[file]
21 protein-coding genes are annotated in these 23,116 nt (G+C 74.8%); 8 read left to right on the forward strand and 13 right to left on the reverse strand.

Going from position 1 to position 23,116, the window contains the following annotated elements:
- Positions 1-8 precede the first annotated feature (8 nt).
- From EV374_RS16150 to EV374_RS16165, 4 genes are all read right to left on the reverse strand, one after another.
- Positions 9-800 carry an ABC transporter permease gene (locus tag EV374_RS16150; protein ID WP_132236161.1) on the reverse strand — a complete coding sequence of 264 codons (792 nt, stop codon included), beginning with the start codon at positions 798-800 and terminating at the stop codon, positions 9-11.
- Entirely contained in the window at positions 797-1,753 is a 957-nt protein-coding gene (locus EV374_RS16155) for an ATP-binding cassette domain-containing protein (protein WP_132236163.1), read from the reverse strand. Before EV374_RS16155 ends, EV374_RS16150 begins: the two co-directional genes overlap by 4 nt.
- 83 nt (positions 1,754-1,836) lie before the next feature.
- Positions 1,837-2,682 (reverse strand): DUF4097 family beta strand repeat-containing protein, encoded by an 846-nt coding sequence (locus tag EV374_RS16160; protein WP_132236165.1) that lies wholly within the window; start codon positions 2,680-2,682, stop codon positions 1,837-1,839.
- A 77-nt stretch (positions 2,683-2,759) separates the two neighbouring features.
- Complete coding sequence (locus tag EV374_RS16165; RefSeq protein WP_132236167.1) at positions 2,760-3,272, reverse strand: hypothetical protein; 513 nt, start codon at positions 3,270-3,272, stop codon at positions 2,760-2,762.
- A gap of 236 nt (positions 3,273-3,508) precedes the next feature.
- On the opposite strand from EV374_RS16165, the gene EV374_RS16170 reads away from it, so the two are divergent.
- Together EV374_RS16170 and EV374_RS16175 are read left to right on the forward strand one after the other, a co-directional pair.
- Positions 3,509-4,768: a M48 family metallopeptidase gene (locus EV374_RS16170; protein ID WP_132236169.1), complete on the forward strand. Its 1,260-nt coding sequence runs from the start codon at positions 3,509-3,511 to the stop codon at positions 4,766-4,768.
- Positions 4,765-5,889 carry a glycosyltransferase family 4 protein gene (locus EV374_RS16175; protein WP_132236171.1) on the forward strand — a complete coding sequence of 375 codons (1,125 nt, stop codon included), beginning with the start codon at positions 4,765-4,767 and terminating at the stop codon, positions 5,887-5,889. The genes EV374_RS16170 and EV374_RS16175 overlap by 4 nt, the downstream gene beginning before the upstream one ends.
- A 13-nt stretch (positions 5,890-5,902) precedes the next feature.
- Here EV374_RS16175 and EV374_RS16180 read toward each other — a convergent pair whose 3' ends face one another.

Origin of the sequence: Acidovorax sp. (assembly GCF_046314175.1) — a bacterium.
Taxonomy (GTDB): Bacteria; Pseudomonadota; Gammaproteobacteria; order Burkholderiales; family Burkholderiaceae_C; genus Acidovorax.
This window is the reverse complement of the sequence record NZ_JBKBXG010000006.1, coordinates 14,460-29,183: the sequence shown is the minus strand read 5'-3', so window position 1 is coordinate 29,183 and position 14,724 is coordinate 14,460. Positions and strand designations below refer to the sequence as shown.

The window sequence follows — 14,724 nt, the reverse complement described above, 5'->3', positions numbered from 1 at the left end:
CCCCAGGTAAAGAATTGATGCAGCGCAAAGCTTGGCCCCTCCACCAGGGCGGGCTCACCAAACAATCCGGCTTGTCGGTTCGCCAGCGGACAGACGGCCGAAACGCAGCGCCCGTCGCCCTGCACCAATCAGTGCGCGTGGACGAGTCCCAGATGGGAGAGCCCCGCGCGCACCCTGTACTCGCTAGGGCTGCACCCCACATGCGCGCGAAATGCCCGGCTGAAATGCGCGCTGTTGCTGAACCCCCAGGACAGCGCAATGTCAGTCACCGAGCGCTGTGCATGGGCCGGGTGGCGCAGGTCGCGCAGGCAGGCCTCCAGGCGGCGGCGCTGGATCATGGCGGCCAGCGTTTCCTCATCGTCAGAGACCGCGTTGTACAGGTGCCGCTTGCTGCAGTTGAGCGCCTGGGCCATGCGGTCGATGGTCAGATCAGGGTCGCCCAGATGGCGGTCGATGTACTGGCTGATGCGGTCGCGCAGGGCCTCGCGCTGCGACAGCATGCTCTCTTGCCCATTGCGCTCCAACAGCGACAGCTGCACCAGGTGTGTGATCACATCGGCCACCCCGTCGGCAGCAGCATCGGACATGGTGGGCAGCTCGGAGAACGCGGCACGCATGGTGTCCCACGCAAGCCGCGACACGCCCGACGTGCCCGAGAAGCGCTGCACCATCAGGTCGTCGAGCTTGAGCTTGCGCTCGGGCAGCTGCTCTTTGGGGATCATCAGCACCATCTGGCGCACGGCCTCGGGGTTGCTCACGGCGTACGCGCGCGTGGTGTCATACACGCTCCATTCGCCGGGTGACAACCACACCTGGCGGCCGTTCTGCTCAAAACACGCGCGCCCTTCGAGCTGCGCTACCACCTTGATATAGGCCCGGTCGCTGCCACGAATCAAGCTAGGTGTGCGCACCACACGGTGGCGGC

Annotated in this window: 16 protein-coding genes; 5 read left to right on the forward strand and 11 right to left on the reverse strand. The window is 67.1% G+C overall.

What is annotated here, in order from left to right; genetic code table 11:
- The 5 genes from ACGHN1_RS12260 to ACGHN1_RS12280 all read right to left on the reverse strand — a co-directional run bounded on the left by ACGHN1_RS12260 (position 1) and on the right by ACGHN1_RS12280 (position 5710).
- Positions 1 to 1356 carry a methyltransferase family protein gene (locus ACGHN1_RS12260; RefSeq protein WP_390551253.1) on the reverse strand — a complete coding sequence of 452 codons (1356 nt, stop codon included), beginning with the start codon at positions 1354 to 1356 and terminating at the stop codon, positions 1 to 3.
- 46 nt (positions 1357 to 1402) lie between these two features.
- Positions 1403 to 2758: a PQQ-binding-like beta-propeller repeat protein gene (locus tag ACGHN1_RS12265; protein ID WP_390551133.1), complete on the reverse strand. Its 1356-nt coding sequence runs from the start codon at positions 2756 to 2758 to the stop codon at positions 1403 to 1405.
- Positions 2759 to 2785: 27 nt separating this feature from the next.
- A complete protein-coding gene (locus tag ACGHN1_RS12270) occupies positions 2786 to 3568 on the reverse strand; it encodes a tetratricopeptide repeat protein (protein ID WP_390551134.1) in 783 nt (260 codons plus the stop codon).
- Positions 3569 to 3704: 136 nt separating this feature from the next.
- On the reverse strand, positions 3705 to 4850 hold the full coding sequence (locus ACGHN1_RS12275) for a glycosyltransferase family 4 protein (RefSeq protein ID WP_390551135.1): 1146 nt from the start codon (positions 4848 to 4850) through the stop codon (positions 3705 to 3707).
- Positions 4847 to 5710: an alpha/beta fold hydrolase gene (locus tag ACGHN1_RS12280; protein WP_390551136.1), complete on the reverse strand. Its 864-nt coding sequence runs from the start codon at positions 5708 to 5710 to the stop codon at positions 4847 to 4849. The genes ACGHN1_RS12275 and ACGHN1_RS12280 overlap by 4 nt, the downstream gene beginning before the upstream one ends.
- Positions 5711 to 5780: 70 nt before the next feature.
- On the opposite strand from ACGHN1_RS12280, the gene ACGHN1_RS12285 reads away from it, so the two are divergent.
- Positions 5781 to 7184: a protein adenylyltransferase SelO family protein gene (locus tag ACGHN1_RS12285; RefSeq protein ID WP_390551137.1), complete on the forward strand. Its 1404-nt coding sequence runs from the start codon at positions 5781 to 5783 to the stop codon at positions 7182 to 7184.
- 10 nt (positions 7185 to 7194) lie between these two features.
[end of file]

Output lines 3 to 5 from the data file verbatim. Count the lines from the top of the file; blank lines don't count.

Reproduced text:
- Positions 1-8 precede the first annotated feature (8 nt).
- From EV374_RS16150 to EV374_RS16165, 4 genes are all read right to left on the reverse strand, one after another.
- Positions 9-800 carry an ABC transporter permease gene (locus tag EV374_RS16150; protein ID WP_132236161.1) on the reverse strand — a complete coding sequence of 264 codons (792 nt, stop codon included), beginning with the start codon at positions 798-800 and terminating at the stop codon, positions 9-11.